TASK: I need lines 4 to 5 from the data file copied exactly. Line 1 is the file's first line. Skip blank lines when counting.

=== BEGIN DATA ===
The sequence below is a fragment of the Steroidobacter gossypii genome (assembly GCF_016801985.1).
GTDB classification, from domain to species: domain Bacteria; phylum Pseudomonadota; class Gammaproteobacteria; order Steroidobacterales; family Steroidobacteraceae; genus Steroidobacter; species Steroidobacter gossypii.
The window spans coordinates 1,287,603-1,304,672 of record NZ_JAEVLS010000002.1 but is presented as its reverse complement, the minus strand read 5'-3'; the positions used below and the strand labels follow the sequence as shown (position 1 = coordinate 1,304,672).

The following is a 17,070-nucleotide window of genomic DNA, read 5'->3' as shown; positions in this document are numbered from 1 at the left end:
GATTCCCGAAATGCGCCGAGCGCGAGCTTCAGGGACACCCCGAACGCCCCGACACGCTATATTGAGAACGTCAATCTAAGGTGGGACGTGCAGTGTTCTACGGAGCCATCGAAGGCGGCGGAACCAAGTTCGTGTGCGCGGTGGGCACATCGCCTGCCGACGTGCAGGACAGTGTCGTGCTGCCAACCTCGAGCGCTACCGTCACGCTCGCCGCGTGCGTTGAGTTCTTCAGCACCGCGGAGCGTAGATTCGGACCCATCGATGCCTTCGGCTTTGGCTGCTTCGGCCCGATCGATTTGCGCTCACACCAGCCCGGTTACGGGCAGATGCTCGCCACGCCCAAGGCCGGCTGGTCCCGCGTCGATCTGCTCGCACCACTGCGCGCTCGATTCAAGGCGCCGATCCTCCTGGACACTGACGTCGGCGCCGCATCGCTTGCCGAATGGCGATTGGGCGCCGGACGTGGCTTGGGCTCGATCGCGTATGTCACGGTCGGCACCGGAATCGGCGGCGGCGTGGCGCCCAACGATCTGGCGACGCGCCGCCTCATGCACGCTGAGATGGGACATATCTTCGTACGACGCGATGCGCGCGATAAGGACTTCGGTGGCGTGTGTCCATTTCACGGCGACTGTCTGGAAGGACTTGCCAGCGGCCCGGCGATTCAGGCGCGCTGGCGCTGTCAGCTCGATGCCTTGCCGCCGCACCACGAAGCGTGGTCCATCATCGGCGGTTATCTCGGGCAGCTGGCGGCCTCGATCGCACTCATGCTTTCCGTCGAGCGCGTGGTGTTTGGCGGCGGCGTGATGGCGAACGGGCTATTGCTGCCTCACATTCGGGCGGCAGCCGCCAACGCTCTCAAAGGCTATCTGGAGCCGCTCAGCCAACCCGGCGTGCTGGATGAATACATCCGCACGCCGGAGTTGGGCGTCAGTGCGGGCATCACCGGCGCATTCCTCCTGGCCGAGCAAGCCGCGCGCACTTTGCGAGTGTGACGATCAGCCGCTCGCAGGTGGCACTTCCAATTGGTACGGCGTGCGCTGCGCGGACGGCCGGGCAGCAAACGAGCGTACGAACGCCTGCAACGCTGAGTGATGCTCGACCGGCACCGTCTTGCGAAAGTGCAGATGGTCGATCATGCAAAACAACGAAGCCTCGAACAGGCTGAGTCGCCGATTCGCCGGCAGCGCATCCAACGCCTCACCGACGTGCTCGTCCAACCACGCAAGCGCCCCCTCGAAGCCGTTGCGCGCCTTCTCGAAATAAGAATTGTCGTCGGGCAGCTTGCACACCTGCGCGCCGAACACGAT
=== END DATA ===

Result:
The following is a 17,070-nucleotide window of genomic DNA, read 5'->3' as shown; positions in this document are numbered from 1 at the left end:
GATTCCCGAAATGCGCCGAGCGCGAGCTTCAGGGACACCCCGAACGCCCCGACACGCTATATTGAGAACGTCAATCTAAGGTGGGACGTGCAGTGTTCTACGGAGCCATCGAAGGCGGCGGAACCAAGTTCGTGTGCGCGGTGGGCACATCGCCTGCCGACGTGCAGGACAGTGTCGTGCTGCCAACCTCGAGCGCTACCGTCACGCTCGCCGCGTGCGTTGAGTTCTTCAGCACCGCGGAGCGTAGATTCGGACCCATCGATGCCTTCGGCTTTGGCTGCTTCGGCCCGATCGATTTGCGCTCACACCAGCCCGGTTACGGGCAGATGCTCGCCACGCCCAAGGCCGGCTGGTCCCGCGTCGATCTGCTCGCACCACTGCGCGCTCGATTCAAGGCGCCGATCCTCCTGGACACTGACGTCGGCGCCGCATCGCTTGCCGAATGGCGATTGGGCGCCGGACGTGGCTTGGGCTCGATCGCGTATGTCACGGTCGGCACCGGAATCGGCGGCGGCGTGGCGCCCAACGATCTGGCGACGCGCCGCCTCATGCACGCTGAGATGGGACATATCTTCGTACGACGCGATGCGCGCGATAAGGACTTCGGTGGCGTGTGTCCATTTCACGGCGACTGTCTGGAAGGACTTGCCAGCGGCCCGGCGATTCAGGCGCGCTGGCGCTGTCAGCTCGATGCCTTGCCGCCGCACCACGAAGCGTGGTCCATCATCGGCGGTTATCTCGGGCAGCTGGCGGCCTCGATCGCACTCATGCTTTCCGTCGAGCGCGTGGTGTTTGGCGGCGGCGTGATGGCGAACGGGCTATTGCTGCCTCACATTCGGGCGGCAGCCGCCAACGCTCTCAAAGGCTATCTGGAGCCGCTCAGCCAACCCGGCGTGCTGGATGAATACATCCGCACGCCGGAGTTGGGCGTCAGTGCGGGCATCACCGGCGCATTCCTCCTGGCCGAGCAAGCCGCGCGCACTTTGCGAGTGTGACGATCAGCCGCTCGCAGGTGGCACTTCCAATTGGTACGGCGTGCGCTGCGCGGACGGCCGGGCAGCAAACGAGCGTACGAACGCCTGCAACGCTGAGTGATGCTCGACCGGCACCGTCTTGCGAAAGTGCAGATGGTCGATCATGCAAAACAACGAAGCCTCGAACAGGCTGAGTCGCCGATTCGCCGGCAGCGCATCCAACGCCTCACCGACGTGCTCGTCCAACCACGCAAGCGCCCCCTCGAAGCCGTTGCGCGCCTTCTCGAAATAAGAATTGTCGTCGGGCAGCTTGCACACCTGCGCGCCGAACACGAT